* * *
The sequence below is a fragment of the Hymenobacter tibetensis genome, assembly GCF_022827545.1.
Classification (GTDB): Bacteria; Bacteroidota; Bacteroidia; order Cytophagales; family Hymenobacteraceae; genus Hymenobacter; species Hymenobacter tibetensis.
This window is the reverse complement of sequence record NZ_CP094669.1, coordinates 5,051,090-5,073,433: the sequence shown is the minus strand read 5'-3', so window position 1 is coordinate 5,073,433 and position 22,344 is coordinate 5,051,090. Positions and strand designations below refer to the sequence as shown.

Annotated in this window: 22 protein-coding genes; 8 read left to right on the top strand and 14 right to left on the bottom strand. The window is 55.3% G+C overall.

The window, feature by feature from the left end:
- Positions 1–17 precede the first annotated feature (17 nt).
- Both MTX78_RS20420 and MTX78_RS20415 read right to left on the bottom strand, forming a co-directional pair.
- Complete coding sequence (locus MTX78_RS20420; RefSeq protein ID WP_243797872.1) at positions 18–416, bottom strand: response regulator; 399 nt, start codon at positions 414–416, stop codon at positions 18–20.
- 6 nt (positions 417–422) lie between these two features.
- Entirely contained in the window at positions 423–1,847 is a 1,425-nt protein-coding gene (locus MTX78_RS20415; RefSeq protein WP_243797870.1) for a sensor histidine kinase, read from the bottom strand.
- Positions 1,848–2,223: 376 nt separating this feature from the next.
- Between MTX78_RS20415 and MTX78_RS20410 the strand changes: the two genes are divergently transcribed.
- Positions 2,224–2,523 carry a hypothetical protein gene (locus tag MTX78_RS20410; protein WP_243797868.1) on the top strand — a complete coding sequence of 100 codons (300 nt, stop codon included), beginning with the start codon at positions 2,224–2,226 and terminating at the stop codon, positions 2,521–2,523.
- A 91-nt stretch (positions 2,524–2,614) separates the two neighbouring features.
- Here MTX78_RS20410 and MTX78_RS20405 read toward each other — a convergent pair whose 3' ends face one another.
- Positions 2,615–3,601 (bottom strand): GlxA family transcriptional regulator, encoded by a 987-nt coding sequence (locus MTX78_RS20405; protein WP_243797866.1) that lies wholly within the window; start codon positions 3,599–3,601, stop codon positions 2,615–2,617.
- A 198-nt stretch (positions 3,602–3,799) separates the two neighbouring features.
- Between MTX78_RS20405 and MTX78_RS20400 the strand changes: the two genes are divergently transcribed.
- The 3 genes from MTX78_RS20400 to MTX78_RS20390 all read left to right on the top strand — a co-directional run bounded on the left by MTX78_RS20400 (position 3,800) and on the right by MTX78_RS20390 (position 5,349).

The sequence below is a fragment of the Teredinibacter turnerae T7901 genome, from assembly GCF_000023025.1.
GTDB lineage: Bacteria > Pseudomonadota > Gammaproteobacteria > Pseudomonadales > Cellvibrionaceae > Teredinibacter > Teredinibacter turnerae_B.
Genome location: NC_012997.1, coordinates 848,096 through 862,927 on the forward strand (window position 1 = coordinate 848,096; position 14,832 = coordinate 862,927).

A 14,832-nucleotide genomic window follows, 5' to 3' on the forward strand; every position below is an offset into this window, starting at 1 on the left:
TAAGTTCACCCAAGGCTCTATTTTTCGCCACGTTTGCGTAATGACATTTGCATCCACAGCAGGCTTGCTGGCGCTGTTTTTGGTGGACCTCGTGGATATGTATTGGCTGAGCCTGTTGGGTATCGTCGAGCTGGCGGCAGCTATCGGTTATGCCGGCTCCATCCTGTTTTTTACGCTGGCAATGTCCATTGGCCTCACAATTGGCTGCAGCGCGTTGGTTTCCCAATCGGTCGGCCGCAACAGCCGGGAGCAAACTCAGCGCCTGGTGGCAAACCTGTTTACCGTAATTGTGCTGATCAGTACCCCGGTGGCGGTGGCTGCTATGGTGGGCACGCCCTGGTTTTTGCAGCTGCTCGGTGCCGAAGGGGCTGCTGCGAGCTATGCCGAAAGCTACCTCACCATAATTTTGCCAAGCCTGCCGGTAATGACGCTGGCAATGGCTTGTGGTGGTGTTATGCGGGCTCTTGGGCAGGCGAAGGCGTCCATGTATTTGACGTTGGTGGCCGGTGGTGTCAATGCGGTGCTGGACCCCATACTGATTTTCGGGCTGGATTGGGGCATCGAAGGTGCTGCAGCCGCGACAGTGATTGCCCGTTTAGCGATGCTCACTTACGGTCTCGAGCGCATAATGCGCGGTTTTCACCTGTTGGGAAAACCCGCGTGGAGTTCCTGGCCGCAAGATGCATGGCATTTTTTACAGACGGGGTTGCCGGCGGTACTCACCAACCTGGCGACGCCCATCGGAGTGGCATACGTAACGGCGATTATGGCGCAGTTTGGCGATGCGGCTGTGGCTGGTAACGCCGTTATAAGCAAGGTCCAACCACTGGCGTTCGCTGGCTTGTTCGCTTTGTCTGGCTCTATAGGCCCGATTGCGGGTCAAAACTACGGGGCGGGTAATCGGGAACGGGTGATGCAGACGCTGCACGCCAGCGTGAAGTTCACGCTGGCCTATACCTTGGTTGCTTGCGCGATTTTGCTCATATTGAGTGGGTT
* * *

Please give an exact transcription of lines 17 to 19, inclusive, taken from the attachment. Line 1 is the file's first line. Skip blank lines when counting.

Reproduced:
- A 198-nt stretch (positions 3,602–3,799) separates the two neighbouring features.
- Between MTX78_RS20405 and MTX78_RS20400 the strand changes: the two genes are divergently transcribed.
- The 3 genes from MTX78_RS20400 to MTX78_RS20390 all read left to right on the top strand — a co-directional run bounded on the left by MTX78_RS20400 (position 3,800) and on the right by MTX78_RS20390 (position 5,349).